Johns Hopkins researchers find more extensive bone defects caused by bladder exstrophy

December 21, 2001

Researchers at Johns Hopkins Children's Center and St. Vincent de Paul's Hospital in Paris have learned that bone defects associated with classic bladder exstrophy are more extensive than previously thought. Their findings, reported in this month's Urology, will enable surgeons to better correct these bone defects that cause the bladder to develop outside of the body.

"We believe surgeons already do a great job," said Children's Center Director of Pediatric Urology John P. Gearhart, M.D., who directed the research. "But this information will further help the few surgeons who do this procedure to provide a long-lasting fix for these children."

Classic bladder exstrophy, which occurs in approximately one of every 30,000 live births, is a defect that affects an infant's pelvic bones, genitorurinary ducts, and leaves a hole in the abdominal wall through which the bladder emerges.

The researchers reviewed abdominal CT scans from seven infants with classic bladder exstrophy as well as CT scans of 26 infants who had them taken for other reasons. The team then compared the geometry of pelvic girdle bones in the bladder exstrophy group of infants with the normal group, looking for statistically significant differences.

The team learned that pelvic girdle bone defects in bladder exstrophy cases were more extensive than previously thought. Among the most pronounced differences were an outward flare of the upper part of the hip bone and a rotation of the entire pelvic girdle from the bottom forward.

Gearhart says the research broadens surgeons' understanding of those bone defects so that more effective adjustments can be made in realigning and repositioning bones of the pelvis. Gearhart also says the findings suggest a possible explanation for the mysterious muscle weakness some women born with bladder exstrophy have shortly after they give birth.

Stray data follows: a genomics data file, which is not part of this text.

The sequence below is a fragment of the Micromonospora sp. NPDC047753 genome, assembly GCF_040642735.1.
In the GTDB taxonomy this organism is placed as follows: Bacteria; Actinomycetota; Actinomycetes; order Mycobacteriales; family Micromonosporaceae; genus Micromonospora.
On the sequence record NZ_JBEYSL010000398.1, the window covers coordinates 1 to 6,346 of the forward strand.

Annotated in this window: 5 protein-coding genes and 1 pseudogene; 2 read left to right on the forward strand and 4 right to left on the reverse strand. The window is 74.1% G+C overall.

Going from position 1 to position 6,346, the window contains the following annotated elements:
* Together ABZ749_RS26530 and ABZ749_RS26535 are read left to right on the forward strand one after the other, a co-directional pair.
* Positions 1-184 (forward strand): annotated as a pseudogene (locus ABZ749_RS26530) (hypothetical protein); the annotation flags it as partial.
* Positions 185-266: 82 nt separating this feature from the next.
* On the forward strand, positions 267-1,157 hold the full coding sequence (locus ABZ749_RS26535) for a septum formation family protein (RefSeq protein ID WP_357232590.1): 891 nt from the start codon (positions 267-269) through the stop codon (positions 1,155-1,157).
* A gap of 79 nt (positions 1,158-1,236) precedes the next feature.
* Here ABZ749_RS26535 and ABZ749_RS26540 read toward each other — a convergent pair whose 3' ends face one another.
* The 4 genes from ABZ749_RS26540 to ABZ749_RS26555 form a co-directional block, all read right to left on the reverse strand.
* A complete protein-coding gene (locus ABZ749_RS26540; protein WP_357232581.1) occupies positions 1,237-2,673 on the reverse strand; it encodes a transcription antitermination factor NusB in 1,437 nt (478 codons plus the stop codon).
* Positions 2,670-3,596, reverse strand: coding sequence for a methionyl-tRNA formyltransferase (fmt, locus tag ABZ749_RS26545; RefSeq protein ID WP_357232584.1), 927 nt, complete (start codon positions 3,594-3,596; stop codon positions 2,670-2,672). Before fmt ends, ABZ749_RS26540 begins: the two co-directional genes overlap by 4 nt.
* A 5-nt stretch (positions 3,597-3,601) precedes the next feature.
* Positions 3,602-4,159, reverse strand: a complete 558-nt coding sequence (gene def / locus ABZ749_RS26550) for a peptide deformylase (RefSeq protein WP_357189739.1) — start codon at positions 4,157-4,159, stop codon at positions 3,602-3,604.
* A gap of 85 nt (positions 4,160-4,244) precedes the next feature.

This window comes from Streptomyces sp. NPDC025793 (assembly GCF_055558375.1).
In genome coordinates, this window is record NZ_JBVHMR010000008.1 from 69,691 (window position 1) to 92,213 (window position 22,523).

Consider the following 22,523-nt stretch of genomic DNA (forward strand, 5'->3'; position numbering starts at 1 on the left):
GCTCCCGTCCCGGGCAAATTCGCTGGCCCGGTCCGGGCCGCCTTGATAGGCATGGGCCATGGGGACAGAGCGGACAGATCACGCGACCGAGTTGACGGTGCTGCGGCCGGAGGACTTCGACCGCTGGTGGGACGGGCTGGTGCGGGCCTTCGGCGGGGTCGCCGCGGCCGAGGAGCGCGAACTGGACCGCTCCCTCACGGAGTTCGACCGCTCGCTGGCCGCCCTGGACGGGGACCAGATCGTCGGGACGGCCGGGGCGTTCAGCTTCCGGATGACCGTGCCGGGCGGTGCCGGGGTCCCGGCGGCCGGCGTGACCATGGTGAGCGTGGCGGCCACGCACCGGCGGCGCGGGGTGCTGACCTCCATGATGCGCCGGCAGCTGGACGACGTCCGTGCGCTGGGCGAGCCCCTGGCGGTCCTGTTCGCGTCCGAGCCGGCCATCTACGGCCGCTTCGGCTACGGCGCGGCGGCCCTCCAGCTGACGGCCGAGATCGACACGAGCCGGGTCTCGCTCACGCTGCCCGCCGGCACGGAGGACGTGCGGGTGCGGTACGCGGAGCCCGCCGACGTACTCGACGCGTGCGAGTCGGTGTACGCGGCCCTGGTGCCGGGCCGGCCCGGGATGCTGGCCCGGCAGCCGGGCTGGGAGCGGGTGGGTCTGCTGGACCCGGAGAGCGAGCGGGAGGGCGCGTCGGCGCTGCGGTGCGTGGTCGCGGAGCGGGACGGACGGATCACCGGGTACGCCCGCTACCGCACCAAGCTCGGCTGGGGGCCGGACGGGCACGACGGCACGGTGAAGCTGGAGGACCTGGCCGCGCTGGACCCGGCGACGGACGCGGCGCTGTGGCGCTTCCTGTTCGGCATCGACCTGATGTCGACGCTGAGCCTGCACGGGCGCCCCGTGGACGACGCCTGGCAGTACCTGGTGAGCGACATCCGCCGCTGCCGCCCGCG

Researchers at the Johns Hopkins School of Medicine and the Department of Pediatric Surgery at St. Vincent de Paul's Hospital in Paris also contributed to the study. It was funded by grants from the National Institutes of Health and the Johns Hopkins Department of Urology.
-end-
Media contact: David Bricker (410)223-1728
Email: dbricker@jhmi.edu

Johns Hopkins Medical Institutions' news releases are available on an EMBARGOED basis on EurekAlert at http://www.eurekalert.org, Newswise at http://www.newswise.com and from the Office of Communications and Public Affairs' direct e-mail news release service. To enroll, call 410-955-4288 or send e-mail to bsimpkins@jhmi.edu.

On a POST-EMBARGOED basis find them at http://www.hopkinsmedicine.org and Quadnet at http://www.quad-net.com

Johns Hopkins Medicine

Related Infants Articles from Brightsurf:

Most infants are well even when moms are infected by COVID-19
Infants born to women with COVID-19 showed few adverse outcomes, according to the first report in the country of infant outcomes through eight weeks of age.

Probiotic may help treat colic in infants
Probiotics -- or 'good bacteria' -- have been used to treat infant colic with varying success.

Deaf infants' gaze behavior more advanced than that of hearing infants
Deaf infants who have been exposed to American Sign Language are better at following an adult's gaze than their hearing peers, supporting the idea that social-cognitive development is sensitive to different kinds of life experiences.

Initiating breastfeeding in vulnerable infants
The benefits of breastfeeding for both mother and child are well-recognized, including for late preterm infants (LPI).

Young infants with fever may be more likely to develop infections
Infants with a high fever may be at increased risk for infections, according to research from Penn State College of Medicine.

Early term infants less likely to breastfeed
A new, prospective study provides evidence that 'early term' infants (those born at 37-38 weeks) are less likely than full-term infants to be breastfeed within the first hour and at one month after birth.

Infants are more likely to learn when with a peer
Researchers at the University of Connecticut and University of Washington looked at the mechanisms involved in language learning among nine-month-olds, the youngest population known to be studied in relation to on-screen learning.

Allergic reactions to foods are milder in infants
Majority of infants with food-induced anaphylaxis present with hives and vomiting, suggesting there is less concern for life-threatening response to early food introduction.

Non-dairy drinks can be dangerous for infants
A brief report published in Acta Paediatrica points to the dangers of replacing breast milk or infant formula with a non-dairy drink before one year of age.

Infants can't talk, but they know how to reason
A new study reveals that preverbal infants are able to make rational deductions, showing surprise when an outcome does not occur as expected.

Read More: Infants News and Infants Current Events
Brightsurf.com is a participant in the Amazon Services LLC Associates Program, an affiliate advertising program designed to provide a means for sites to earn advertising fees by advertising and linking to Amazon.com.